Tag Archives: Ecology

Ecology: ‘The Great Green Wall’ Of Africa (Video)

Development banks and states pledged a total of $14.32 billion over the next four years to build a “Great Green Wall” to help contain desertification in Africa’s northern Sahel region. But what exactly is it and how much progress has been made?

The Great Green Wall or Great Green Wall of the Sahara and the Sahel is Africa’s flagship initiative to combat the increasing desertification. Led by the African Union, the initiative aims to transform the lives of millions of people by creating a mosaic of green and productive landscapes across North Africa. 

Ecology: Benfits Of 50% Of Serengeti Grasslands Burning Each Year (Video)

After receiving twelve hours of solar energy every day, the Serengeti grasslands become a tinderbox, just waiting to be lit.

The vast majority of the African fires currently burning seem to be in grasslands, in exactly the places we expect to see fires at this time of year. These fires are usually lit by cattle farmers as part of their traditional management of the savannahs where their animals graze. Some fires are started to stimulate new growth of nutritious grass for their animals, others are used to control the numbers of parasitic ticks or manage the growth of thorny scrub.

Without fires, many savannahs (and the animals they support) wouldn’t exist, and lighting them is a key management activity in many of the iconic protected areas of Africa. For instance the Serengeti in Tanzania is known worldwide for its safari animals and awe-inspiring wildebeest migration – and our work shows that around half of its grasslands burn each year.

Travel Journeys: ‘Ashio, Japan’ – Return To Forests

Dig deeper into the story of Ashio, a former mining town in Tochigi Prefecture that’s returning to nature with the passage of time and contributions of hard-working residents.

[Skip Intro] 1:59

The Ashio Copper Mine (足尾銅山, Ashio Dōzan) was a copper mine located in the town of Ashio, Tochigi, (now part of the city of Nikkō, Tochigi), in the northern Kantō region of Japan. It was significant as the site of Japan’s first major pollution disaster in the 1880s and the scene of the 1907 miners riots. The pollution disaster led to the birth of the Japanese environmental movement and the 1897 Third Mine Pollution Prevention Order. The pollution incident also triggered changes in the mine’s operations that played a role in the 1907 riots, which became part of a string of mining disputes in 1907. During World War Two the mine was worked by POW forced labour.

Top Short Films: ‘Treeline’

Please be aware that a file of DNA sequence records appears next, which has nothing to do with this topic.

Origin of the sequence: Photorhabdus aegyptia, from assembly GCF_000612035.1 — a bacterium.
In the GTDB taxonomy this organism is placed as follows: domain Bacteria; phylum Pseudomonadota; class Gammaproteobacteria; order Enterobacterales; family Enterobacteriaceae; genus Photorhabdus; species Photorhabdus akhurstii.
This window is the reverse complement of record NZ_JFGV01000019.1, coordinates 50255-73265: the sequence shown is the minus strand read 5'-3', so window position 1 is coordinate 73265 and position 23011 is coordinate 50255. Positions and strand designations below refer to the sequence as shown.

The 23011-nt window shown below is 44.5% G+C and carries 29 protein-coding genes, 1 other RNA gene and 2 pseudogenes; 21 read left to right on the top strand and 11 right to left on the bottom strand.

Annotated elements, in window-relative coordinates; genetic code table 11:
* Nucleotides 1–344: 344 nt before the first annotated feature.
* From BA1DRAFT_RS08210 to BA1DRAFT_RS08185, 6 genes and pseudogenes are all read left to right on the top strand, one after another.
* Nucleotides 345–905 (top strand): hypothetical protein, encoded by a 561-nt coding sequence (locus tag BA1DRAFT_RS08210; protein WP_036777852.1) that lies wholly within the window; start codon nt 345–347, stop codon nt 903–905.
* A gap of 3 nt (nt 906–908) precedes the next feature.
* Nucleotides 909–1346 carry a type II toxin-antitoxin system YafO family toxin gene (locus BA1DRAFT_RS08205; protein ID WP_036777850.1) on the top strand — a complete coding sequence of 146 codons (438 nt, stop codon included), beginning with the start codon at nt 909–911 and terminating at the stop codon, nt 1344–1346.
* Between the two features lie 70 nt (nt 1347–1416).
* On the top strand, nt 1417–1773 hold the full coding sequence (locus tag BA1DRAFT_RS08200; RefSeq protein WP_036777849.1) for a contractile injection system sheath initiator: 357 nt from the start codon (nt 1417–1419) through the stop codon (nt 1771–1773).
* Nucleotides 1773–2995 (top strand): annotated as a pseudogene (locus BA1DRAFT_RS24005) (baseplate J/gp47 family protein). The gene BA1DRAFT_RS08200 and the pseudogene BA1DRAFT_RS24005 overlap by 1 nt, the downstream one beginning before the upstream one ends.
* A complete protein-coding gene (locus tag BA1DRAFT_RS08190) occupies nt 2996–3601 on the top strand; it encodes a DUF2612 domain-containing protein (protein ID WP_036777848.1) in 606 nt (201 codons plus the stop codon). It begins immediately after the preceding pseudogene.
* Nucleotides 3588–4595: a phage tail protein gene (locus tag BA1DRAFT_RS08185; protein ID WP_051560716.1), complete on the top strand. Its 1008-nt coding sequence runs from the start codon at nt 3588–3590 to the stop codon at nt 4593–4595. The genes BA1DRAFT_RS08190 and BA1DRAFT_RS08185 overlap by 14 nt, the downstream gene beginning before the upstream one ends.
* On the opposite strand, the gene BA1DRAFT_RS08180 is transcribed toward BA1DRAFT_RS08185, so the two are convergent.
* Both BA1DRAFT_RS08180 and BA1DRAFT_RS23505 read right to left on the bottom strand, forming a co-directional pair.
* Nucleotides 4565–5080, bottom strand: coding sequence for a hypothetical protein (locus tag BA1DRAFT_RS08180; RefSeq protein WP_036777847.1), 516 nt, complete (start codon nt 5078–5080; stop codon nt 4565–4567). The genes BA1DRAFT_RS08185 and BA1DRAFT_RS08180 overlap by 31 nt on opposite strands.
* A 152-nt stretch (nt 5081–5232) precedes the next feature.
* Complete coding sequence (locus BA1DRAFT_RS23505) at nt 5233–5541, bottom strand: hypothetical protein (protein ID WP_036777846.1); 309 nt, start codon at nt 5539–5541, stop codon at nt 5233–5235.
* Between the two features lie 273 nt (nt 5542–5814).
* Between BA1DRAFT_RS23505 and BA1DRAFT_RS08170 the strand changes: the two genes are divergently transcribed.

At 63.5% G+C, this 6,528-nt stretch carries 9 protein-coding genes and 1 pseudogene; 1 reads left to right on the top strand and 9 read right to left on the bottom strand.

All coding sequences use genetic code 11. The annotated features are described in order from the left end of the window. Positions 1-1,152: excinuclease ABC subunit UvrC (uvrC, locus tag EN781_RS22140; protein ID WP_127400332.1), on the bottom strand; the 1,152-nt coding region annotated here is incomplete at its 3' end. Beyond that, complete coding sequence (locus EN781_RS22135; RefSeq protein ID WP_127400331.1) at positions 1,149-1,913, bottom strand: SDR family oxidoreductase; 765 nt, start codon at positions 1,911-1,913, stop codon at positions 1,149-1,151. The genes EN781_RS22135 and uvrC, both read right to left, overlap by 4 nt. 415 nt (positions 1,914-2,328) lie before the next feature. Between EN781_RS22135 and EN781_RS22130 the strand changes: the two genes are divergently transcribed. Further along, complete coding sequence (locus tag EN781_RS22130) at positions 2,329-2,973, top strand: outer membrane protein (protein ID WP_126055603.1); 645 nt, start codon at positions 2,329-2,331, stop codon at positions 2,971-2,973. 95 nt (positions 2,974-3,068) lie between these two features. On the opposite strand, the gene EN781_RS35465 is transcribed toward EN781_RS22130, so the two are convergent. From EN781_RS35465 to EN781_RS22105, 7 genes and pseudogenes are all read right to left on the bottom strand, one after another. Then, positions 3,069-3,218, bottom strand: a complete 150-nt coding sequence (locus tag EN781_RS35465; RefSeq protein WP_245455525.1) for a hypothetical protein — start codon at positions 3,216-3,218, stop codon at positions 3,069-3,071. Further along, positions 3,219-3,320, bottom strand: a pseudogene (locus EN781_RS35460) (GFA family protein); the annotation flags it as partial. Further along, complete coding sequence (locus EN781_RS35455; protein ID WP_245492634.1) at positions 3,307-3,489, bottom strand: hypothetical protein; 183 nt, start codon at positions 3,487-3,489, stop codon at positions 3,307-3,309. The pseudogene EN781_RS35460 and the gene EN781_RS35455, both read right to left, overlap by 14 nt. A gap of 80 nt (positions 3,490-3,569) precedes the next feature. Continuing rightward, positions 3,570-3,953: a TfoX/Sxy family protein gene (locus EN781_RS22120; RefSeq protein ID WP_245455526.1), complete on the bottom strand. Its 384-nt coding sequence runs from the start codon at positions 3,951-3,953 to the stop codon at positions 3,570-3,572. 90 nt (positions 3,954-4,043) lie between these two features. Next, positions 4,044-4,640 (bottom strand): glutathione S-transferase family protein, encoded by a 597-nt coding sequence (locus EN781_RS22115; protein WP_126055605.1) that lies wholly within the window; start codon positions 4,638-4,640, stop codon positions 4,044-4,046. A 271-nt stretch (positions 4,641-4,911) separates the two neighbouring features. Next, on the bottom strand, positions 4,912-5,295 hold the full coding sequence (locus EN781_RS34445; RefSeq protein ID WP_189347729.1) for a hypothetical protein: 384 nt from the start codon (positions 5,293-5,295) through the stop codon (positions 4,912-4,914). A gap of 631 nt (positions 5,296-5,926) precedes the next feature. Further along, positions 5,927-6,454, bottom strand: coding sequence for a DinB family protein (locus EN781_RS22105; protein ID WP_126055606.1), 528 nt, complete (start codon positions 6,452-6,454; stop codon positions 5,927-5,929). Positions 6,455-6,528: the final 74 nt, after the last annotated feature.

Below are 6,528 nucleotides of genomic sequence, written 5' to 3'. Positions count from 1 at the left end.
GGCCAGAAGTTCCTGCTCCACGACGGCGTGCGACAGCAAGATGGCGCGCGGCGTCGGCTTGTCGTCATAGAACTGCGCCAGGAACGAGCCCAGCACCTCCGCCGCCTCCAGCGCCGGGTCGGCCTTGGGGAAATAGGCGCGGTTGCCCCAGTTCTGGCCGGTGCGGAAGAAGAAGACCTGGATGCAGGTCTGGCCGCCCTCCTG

Directed by Jordan Manley

Patagonia Films presents: Treeline. Follow a group of skiers, snowboarders, scientists and healers to the birch forests of Japan, the red cedars of British Columbia and the bristlecones of Nevada, as they explore an ancient story written in rings.

Producers: Laura Yale, Monika McClure

Executive Producers: Alex Lowther, Jimmy Hopper, Josh Nielsen

Cinematography, editing, principal sound design: Jordan Manley

Additional Cinematography: Scott Secco

Associate Producers: Garrett Grove, Lisa Ida, Soichiro Uchino, Mie Sawatari

Editorial Advisors: Daniel Irvine, Chad Manley

Motion Graphics: Daniel Irvine

Additional Sound Design and Mix: Jeff Yellen / Ridgeline Sound

Cast & Athletes

Taro Tamai
Hidehiko Wajima
Kazushi “Orange Man” Yamauchi
Yuki Miyazaki
Alex Yoder
Leah Evans
Carston Oliver
Laura Yale
Connie Millar
Diane Delaney
Michael Cohen
Deb MacKillop
Suzanne Simard
Akihiko Tamaki
Konami Tsukamoto

Still Photographer: Garrett Grove

Additional Audio Recordings: Travis Rummel / Felt Soul Media

Science Podcast: Ecology Study Replication, Return Of The Tasmanian Devil

The field of psychology underwent a replication crisis and saw a sea change in scientific and publishing practices, could ecology be next? News Intern Cathleen O’Grady joins host Sarah Crespi to talk about the launch of a new society for ecologists looking to make the field more rigorous.

Sarah also talks with Andrew Storfer, a professor in the School of Biological Sciences at Washington State University, Pullman, about the fate of the Tasmanian devil. Since the end of the last century, these carnivorous marsupials have been decimated by a transmissible facial tumor. Now, it looks like—despite many predictions of extinction—the devils may be turning a corner.